As visitors walk around the park they can ‘talk’ to a variety of gnomes via a bluetooth connection on their phone and learn about the park as well as the technology they are using. In a world where everything is seemingly connected to the internet — even rubber ducks and plant pots — this exhibition is a timely opportunity to educate ourselves about internet security and learn how acoustic sensors, like the bat monitors, work.
Always listening or selective hearing?
In the same that Dads ignore their kids when they ask for extra pocket money, acoustic sensors are programmed to ignore everything but the cues they are listening out for. The algorithms in the bat sensors installed in Queen Elizabeth Olympic Park ignore all sounds below 20kHz, the range in which human speech falls. Therefore they ‘hear’ humans talking but don’t record it. In fact, anything that isn’t a bat call is deleted from the system.
The sensor’s ability to listen 24/7 is what makes it such a good tool for long-term monitoring. There’s no way you could mobilise enough people to conduct surveys in the same continuous, consistent way. By allowing machines to collect data and publish it openly, we give ourselves an opportunity to focus on the analysis. At a recent talk, Professor Kate Jones, one of the researchers leading this bat monitoring project described this approach as a way of democratising data. Anyone can access the data and they don’t have to go through any gatekeepers to get to it. This means we have fresh eyes spotting new insights and testing new ideas to help us understand what’s happening in our world.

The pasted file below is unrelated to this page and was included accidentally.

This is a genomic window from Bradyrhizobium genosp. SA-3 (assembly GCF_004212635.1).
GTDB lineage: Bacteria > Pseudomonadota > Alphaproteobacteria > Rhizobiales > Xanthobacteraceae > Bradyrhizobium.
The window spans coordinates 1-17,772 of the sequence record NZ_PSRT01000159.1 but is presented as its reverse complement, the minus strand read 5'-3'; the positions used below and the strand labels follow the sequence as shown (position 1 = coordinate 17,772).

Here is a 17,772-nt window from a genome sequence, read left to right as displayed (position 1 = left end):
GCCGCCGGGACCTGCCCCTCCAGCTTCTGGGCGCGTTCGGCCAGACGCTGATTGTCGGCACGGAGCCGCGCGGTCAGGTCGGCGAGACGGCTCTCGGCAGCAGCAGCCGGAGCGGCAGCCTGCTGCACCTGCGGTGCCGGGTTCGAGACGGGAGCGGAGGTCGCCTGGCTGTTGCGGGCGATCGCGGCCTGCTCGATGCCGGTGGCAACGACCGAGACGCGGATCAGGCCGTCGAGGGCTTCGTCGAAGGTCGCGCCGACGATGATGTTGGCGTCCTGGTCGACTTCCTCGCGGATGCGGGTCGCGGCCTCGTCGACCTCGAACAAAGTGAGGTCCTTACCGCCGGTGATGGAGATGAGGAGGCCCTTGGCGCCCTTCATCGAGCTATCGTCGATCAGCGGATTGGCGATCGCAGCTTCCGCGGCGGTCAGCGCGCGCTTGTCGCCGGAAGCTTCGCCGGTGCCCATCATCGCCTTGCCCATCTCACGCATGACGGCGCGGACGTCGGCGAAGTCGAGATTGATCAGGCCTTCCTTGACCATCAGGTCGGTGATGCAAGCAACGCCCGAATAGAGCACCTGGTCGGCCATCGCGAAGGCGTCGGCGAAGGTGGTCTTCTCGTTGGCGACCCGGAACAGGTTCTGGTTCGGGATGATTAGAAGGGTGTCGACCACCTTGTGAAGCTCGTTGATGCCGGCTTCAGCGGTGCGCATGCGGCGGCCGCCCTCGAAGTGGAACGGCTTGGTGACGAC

In this particular project, two API’s make it easier for people to access and query the data: one is a REST API that can query historic data, and the other is a Realtime API that allows applications to register for instant notifications as the sensors generate new data. For example, the Realtime API provides a live bat call count at www.batslondon.com.
UCL’s approach to monitoring bats could potentially be scaled up and used anywhere in the world, for any species. At the talk where this project was presented, a member of the audience voiced concern that this kind of technology would be hard to use in places where internet connections are poor, potentially furthering the divide between countries with remote sensing capabilities and those without. This risk of division is exactly why improving connectivity and digital literacy must be an important priority across the globe. However, remote monitoring and open data could have the greatest impact in places where conservation resources are limited, so we need to find ways to make this technology more accessible.
When we think about using the Internet of Things for conservation aims, we need to be aware of what data is being recorded and who it’s being shared with but that doesn’t mean we should be fearful. With careful design and the correct application, sensors that are connected to the Internet of Things can teach us more about our cities soundscapes and the wildlife that live unseen and unheard alongside us. An open system is the gateway to more a democratic approach to data access, offering the potential to ignite excitement and renew people’s interest in nature. And that’s good news for our planet.
Want to learn more? Visit the Nature-Smart Cities website.